We review a dismissal under section 13.001 by determining whether the trial court abused its discretion. Johnson v. Peterson, 799 S.W.2d 345, 347 (Tex.App. — Houston [14th Dist.] 1990, no writ). An abuse of discretion occurs when a trial court acts arbitrarily, capriciously, and without reference to any guiding rules or principles. Smithson v. Cessna Aircraft Co., 665 S.W.2d 439, 443 (Tex. 1984); Craddock v. Sunshine Bus Lines, 134 Tex. 388, 133 S.W.2d 124, 126 (1939). The mere fact that a trial court may decide a matter within its discretionary authority differently from what we, as a reviewing court, would decide in similar circumstances does not demonstrate that an abuse of discretion occurred. Loftin v. Martin, 776 S.W.2d 145, 146 (Tex. 1989). In determining whether the trial court abused its discretion in dismissing appellant's suit, our inquiry will focus on whether appellant's claim had any arguable basis in law or in fact. McDonald, 813 S.W.2d at 239.
The trial court did not specify which of the factors of section 13.001 it based its dismissal of appellant's suit on; however, appellant's error focuses on the fact that section 13.001 does not contain language authorizing the dismissal of a suit for failure to exhaust administrative remedies.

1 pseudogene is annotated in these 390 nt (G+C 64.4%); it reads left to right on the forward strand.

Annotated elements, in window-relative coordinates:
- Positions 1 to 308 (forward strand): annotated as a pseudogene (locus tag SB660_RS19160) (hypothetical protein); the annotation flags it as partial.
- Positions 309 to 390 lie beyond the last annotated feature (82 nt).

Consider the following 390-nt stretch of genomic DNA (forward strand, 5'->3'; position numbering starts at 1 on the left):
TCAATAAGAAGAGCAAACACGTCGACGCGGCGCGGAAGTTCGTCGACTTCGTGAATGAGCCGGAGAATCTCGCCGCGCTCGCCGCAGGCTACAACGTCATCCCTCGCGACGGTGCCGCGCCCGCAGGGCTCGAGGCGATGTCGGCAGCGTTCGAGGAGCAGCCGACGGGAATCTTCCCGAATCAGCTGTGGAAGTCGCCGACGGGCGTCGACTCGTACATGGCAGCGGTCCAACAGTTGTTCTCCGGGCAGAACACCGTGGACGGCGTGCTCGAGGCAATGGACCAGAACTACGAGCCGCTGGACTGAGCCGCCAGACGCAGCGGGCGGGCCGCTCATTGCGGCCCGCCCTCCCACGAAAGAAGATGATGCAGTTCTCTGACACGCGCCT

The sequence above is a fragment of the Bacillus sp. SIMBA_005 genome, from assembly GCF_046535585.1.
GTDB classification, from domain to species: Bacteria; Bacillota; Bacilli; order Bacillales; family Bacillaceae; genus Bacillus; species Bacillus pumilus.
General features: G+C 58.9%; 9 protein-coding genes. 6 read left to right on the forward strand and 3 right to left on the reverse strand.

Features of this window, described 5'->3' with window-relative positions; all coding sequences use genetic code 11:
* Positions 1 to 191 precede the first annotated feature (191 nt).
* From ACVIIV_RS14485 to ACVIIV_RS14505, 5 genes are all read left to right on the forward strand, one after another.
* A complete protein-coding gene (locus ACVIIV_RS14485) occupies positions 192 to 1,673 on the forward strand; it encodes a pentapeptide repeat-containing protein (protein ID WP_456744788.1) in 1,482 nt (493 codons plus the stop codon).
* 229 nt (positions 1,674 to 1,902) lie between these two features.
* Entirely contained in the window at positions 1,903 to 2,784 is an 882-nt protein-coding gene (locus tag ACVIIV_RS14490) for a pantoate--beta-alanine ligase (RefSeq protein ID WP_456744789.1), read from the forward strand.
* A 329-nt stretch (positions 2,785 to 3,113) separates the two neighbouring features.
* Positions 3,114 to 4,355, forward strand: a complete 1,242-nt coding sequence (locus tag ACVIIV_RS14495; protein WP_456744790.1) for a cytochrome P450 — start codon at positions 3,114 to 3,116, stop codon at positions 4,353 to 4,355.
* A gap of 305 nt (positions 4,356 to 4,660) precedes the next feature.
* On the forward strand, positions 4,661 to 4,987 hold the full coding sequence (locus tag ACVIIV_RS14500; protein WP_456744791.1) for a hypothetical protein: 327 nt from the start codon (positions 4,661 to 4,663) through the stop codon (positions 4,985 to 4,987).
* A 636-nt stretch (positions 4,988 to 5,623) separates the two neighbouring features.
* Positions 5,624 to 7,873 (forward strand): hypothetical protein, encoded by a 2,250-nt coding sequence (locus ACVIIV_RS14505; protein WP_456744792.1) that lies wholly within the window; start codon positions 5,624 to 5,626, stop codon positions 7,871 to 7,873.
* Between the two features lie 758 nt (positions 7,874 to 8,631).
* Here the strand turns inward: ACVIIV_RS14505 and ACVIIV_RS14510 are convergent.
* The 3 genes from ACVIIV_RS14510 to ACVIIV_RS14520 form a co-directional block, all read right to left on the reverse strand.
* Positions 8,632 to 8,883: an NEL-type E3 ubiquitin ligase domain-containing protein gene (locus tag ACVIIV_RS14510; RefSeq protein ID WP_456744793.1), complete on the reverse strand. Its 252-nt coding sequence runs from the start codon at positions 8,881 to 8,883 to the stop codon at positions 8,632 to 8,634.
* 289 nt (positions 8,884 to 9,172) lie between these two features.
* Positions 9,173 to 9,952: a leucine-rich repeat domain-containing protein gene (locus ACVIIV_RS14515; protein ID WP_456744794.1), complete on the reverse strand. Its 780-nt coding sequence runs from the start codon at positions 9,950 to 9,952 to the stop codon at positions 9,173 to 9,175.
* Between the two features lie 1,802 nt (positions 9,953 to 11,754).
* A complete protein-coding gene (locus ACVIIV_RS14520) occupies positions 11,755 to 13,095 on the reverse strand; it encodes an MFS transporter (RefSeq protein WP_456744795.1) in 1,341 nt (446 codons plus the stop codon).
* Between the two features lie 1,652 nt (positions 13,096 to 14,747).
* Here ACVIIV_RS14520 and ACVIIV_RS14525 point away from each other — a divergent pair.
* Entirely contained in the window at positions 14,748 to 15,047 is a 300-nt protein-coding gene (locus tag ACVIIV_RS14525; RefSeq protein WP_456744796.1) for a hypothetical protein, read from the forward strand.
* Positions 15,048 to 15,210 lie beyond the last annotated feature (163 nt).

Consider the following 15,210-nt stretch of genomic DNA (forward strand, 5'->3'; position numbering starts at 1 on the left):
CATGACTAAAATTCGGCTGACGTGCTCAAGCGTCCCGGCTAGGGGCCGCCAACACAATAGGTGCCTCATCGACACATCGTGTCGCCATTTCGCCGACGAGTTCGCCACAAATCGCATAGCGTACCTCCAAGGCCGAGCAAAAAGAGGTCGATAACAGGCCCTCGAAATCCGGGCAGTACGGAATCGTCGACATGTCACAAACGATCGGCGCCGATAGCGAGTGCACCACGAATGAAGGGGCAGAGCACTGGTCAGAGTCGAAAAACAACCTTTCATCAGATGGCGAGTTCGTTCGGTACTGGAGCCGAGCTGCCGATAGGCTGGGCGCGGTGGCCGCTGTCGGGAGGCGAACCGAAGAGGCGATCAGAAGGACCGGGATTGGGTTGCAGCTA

Under the doctrine of primary jurisdiction, a matter delegated by statute to an administrative agency for initial action must be determined by that agency before it may be reviewed by a court. Lloyd A. Fry Roofing Co. v. State, 516 S.W.2d 430, 432 (Tex.Civ.App. — Amarillo 1974, writ ref'd n.r.e.). When the legislature has provided a mandatory method of review by an administrative agency, a party complaining of administrative action must first resort to that method of review before initiating suit in a court. See Butler v. State Bd. of Educ., 581 S.W.2d 751, 755 (Tex.Civ.App. — Corpus Christi 1979, writ ref'd n.r.e.).